"I think he's a cracking horse, he has such a lovely way of going and is such a good jumper," said Katie Walsh. "The horse that fell at the last at Monksgrange went on and won, and the third has also won since so the form looks strong. And I don't ride too many point-to-pointers so the fact I was riding him was a bit of a give-away!"

The sizeable five-year-old is out of the Alderbrook mare Knockamullen Girl, whose page includes the likes of Lord Sam, Stroll Home and Can't Buy Time.

Just a few lots later Kirk was in action again, going to £100,000 for the twice-raced Ifyoucatchmenow, consigned by Denis Murphy's Ballyboy Stables.

The four-year-old daughter of Westerner had shed her maiden on her most recent outing at Bartlemy. She is a half-sister to a bumper winner, and out of Ifyoucouldseemenow, a Saddlers' Hall half-sister to Boyne Hurdle winner and Drinmore Novice Chase runner-up Sallie's Girl.

Malone swoops for Simonsig half-sister

Tom Malone was among the familiar faces in action in the Cheltenham sales ring, and by the close of trade his name had appeared on the docket of eight lots at a combined spend of £455,000.

Among his notable purchases was Simone, consigned by Shane Nolan, who boasted one of the catalogue's most eye-catching pages as a winning half-sister to the high-class Simonsig - whose finest moments came at Prestbury Park when winning the 2013 Arkle and 2012 Neptune Novices' Hurdle.

"She's going into training with Lucinda Russell and will go novice hurdling," said Malone, who was accompanied at the auction by the Grand National-winning trainer. "She's a lovely filly with very good form, she should quite possibly have black type as I think she could have been third in the Grade 3 bumper at Punchestown had she been ridden a little differently."

The four-year-old daughter of Presenting's form had received a significant boost on the eve of the sale, with Lighthouse Warrior - runner-up when she landed a Punchestown bumper on her most recent start - scoring impressively over the same course and distance on Wednesday evening.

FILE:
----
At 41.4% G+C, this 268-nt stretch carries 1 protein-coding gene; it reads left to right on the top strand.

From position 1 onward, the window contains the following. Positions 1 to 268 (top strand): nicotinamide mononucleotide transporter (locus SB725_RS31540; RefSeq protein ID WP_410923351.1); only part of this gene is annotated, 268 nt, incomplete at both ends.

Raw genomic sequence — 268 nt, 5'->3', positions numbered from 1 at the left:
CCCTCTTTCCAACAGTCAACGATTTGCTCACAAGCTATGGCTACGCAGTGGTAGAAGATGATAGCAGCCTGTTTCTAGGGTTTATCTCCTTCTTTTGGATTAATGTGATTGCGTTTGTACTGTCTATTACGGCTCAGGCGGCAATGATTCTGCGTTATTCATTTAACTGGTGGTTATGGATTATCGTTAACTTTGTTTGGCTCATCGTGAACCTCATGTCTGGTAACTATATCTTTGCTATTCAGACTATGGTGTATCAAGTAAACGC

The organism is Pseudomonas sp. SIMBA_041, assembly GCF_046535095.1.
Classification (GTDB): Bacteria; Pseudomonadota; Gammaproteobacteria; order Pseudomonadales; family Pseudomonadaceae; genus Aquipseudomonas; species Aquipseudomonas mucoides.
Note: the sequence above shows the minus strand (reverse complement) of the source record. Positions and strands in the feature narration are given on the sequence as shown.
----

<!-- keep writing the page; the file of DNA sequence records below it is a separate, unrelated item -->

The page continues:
"She's not over-big but she's got a nice pedigree and the client we've bought her for wants to have some nice broodmares so hopefully she can gain some black type," added Malone.

Despite her pedigree, she had cost Adam Potts just €15,000 when bought as a store at the Tattersalls Ireland Derby Sale in 2015.

Later in the day Malone went to £120,000 for Moonshine Bay, a four-year-old Milan gelding out of Chantoue Royale, a sister to Grade 3 winner Royale Chantou.

"He's going to Colin Tizzard for an existing owner with the yard," revealed Malone. "He's a likeable horse that’s big and tall and just needs a bit of time to fill into this frame. I've been lucky with Milan and he has a nice pedigree.

"I'd say he'll go jumping rather than down the bumper route, but either way he's a lovely staying chaser for the future."

Malone also commented on the strength of trade during the sale, saying: "There's been a lot of affordable horses here today. Doncaster was very strong and maybe everyone thought they wouldn't be able to buy one at Cheltenham, but today's it has softened a bit which has allowed people to buy. It goes to show, you shouldn't be afraid to come and put your hand up."

Final figures

By the close of trade 46 of the 56 lots offered had changed hands for a clearance rate of 82 per cent; turnover of £2,281,000 - down 29 per cent on last year's figure, albeit from a catalogue that was 19 per cent smaller; an average of £49,590 - down three per cent; and a median of £41,500 - a four per cent gain.

It goes to show, you shouldn’t be afraid to come and put your hand up